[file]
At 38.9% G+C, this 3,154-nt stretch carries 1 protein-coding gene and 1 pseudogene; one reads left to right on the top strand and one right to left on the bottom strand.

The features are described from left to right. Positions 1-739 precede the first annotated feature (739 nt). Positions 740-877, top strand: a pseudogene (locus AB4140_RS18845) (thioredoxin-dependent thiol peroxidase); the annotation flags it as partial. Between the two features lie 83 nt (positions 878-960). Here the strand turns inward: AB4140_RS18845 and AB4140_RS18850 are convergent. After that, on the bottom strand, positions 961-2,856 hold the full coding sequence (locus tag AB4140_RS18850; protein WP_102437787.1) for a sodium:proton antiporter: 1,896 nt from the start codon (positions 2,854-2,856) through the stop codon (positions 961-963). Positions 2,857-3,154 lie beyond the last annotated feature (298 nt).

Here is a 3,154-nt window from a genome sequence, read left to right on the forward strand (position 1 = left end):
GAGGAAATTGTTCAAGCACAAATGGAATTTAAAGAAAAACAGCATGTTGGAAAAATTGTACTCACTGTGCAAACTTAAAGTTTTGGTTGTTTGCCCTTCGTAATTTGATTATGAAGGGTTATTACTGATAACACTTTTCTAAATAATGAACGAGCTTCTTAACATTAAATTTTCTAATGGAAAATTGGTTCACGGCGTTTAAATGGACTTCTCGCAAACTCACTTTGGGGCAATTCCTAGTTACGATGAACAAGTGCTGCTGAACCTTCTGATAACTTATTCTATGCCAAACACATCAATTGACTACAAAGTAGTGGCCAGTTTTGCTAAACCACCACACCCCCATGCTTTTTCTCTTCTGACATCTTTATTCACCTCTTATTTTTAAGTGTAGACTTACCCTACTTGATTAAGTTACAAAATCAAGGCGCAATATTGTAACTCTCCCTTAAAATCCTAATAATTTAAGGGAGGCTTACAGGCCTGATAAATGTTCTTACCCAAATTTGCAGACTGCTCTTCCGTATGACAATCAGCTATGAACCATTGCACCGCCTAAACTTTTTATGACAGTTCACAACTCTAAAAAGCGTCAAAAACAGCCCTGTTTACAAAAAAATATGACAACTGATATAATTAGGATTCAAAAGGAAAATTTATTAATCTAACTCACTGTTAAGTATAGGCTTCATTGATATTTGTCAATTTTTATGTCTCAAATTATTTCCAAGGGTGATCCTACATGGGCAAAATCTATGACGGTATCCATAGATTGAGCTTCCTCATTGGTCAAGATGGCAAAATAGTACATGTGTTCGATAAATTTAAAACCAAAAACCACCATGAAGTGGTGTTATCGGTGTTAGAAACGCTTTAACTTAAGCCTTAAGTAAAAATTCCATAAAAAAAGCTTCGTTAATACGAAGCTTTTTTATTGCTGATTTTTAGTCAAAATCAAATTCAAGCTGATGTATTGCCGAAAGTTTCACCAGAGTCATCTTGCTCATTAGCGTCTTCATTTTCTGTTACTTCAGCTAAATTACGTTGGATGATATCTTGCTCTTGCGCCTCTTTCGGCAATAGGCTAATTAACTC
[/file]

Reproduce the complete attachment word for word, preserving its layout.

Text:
At 38.9% G+C, this 3,154-nt stretch carries 1 protein-coding gene and 1 pseudogene; one reads left to right on the top strand and one right to left on the bottom strand.

The features are described from left to right. Positions 1-739 precede the first annotated feature (739 nt). Positions 740-877, top strand: a pseudogene (locus AB4140_RS18845) (thioredoxin-dependent thiol peroxidase); the annotation flags it as partial. Between the two features lie 83 nt (positions 878-960). Here the strand turns inward: AB4140_RS18845 and AB4140_RS18850 are convergent. After that, on the bottom strand, positions 961-2,856 hold the full coding sequence (locus tag AB4140_RS18850; protein WP_102437787.1) for a sodium:proton antiporter: 1,896 nt from the start codon (positions 2,854-2,856) through the stop codon (positions 961-963). Positions 2,857-3,154 lie beyond the last annotated feature (298 nt).

Here is a 3,154-nt window from a genome sequence, read left to right on the forward strand (position 1 = left end):
GAGGAAATTGTTCAAGCACAAATGGAATTTAAAGAAAAACAGCATGTTGGAAAAATTGTACTCACTGTGCAAACTTAAAGTTTTGGTTGTTTGCCCTTCGTAATTTGATTATGAAGGGTTATTACTGATAACACTTTTCTAAATAATGAACGAGCTTCTTAACATTAAATTTTCTAATGGAAAATTGGTTCACGGCGTTTAAATGGACTTCTCGCAAACTCACTTTGGGGCAATTCCTAGTTACGATGAACAAGTGCTGCTGAACCTTCTGATAACTTATTCTATGCCAAACACATCAATTGACTACAAAGTAGTGGCCAGTTTTGCTAAACCACCACACCCCCATGCTTTTTCTCTTCTGACATCTTTATTCACCTCTTATTTTTAAGTGTAGACTTACCCTACTTGATTAAGTTACAAAATCAAGGCGCAATATTGTAACTCTCCCTTAAAATCCTAATAATTTAAGGGAGGCTTACAGGCCTGATAAATGTTCTTACCCAAATTTGCAGACTGCTCTTCCGTATGACAATCAGCTATGAACCATTGCACCGCCTAAACTTTTTATGACAGTTCACAACTCTAAAAAGCGTCAAAAACAGCCCTGTTTACAAAAAAATATGACAACTGATATAATTAGGATTCAAAAGGAAAATTTATTAATCTAACTCACTGTTAAGTATAGGCTTCATTGATATTTGTCAATTTTTATGTCTCAAATTATTTCCAAGGGTGATCCTACATGGGCAAAATCTATGACGGTATCCATAGATTGAGCTTCCTCATTGGTCAAGATGGCAAAATAGTACATGTGTTCGATAAATTTAAAACCAAAAACCACCATGAAGTGGTGTTATCGGTGTTAGAAACGCTTTAACTTAAGCCTTAAGTAAAAATTCCATAAAAAAAGCTTCGTTAATACGAAGCTTTTTTATTGCTGATTTTTAGTCAAAATCAAATTCAAGCTGATGTATTGCCGAAAGTTTCACCAGAGTCATCTTGCTCATTAGCGTCTTCATTTTCTGTTACTTCAGCTAAATTACGTTGGATGATATCTTGCTCTTGCGCCTCTTTCGGCAATAGGCTAATTAACTC